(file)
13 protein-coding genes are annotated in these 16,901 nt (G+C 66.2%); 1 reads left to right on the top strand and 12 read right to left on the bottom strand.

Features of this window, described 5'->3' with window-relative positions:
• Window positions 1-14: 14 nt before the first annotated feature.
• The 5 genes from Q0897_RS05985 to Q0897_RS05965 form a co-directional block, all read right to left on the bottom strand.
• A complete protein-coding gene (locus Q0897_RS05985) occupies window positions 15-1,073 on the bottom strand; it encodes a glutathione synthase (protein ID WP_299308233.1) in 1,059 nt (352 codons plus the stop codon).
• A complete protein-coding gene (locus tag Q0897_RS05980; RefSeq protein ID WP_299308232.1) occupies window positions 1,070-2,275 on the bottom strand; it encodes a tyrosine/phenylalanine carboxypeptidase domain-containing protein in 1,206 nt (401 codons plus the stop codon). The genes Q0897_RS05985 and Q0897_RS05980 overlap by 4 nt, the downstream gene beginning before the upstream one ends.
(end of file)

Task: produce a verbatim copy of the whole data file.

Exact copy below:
13 protein-coding genes are annotated in these 16,901 nt (G+C 66.2%); 1 reads left to right on the top strand and 12 read right to left on the bottom strand.

Features of this window, described 5'->3' with window-relative positions:
• Window positions 1-14: 14 nt before the first annotated feature.
• The 5 genes from Q0897_RS05985 to Q0897_RS05965 form a co-directional block, all read right to left on the bottom strand.
• A complete protein-coding gene (locus Q0897_RS05985) occupies window positions 15-1,073 on the bottom strand; it encodes a glutathione synthase (protein ID WP_299308233.1) in 1,059 nt (352 codons plus the stop codon).
• A complete protein-coding gene (locus tag Q0897_RS05980; RefSeq protein ID WP_299308232.1) occupies window positions 1,070-2,275 on the bottom strand; it encodes a tyrosine/phenylalanine carboxypeptidase domain-containing protein in 1,206 nt (401 codons plus the stop codon). The genes Q0897_RS05985 and Q0897_RS05980 overlap by 4 nt, the downstream gene beginning before the upstream one ends.